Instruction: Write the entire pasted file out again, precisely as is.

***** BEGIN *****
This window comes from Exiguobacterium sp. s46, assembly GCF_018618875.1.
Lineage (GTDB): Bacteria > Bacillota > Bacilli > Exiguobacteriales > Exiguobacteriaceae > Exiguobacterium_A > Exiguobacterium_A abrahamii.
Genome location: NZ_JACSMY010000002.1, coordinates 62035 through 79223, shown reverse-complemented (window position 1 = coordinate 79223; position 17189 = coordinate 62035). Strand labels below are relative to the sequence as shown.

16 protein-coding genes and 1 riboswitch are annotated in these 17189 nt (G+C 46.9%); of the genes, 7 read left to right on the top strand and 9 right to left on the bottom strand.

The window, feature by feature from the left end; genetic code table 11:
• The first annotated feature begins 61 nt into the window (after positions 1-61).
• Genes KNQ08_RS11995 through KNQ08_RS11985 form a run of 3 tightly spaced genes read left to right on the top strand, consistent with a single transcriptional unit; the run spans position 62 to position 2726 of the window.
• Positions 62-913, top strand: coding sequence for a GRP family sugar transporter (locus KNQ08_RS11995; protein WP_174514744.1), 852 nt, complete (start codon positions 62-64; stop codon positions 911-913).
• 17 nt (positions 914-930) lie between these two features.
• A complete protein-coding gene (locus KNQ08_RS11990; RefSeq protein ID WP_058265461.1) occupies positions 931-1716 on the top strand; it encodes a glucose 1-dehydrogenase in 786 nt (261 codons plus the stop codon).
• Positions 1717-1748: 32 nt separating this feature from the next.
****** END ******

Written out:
This window comes from Exiguobacterium sp. s46, assembly GCF_018618875.1.
Lineage (GTDB): Bacteria > Bacillota > Bacilli > Exiguobacteriales > Exiguobacteriaceae > Exiguobacterium_A > Exiguobacterium_A abrahamii.
Genome location: NZ_JACSMY010000002.1, coordinates 62035 through 79223, shown reverse-complemented (window position 1 = coordinate 79223; position 17189 = coordinate 62035). Strand labels below are relative to the sequence as shown.

16 protein-coding genes and 1 riboswitch are annotated in these 17189 nt (G+C 46.9%); of the genes, 7 read left to right on the top strand and 9 right to left on the bottom strand.

The window, feature by feature from the left end; genetic code table 11:
• The first annotated feature begins 61 nt into the window (after positions 1-61).
• Genes KNQ08_RS11995 through KNQ08_RS11985 form a run of 3 tightly spaced genes read left to right on the top strand, consistent with a single transcriptional unit; the run spans position 62 to position 2726 of the window.
• Positions 62-913, top strand: coding sequence for a GRP family sugar transporter (locus KNQ08_RS11995; protein WP_174514744.1), 852 nt, complete (start codon positions 62-64; stop codon positions 911-913).
• 17 nt (positions 914-930) lie between these two features.
• A complete protein-coding gene (locus KNQ08_RS11990; RefSeq protein ID WP_058265461.1) occupies positions 931-1716 on the top strand; it encodes a glucose 1-dehydrogenase in 786 nt (261 codons plus the stop codon).
• Positions 1717-1748: 32 nt separating this feature from the next.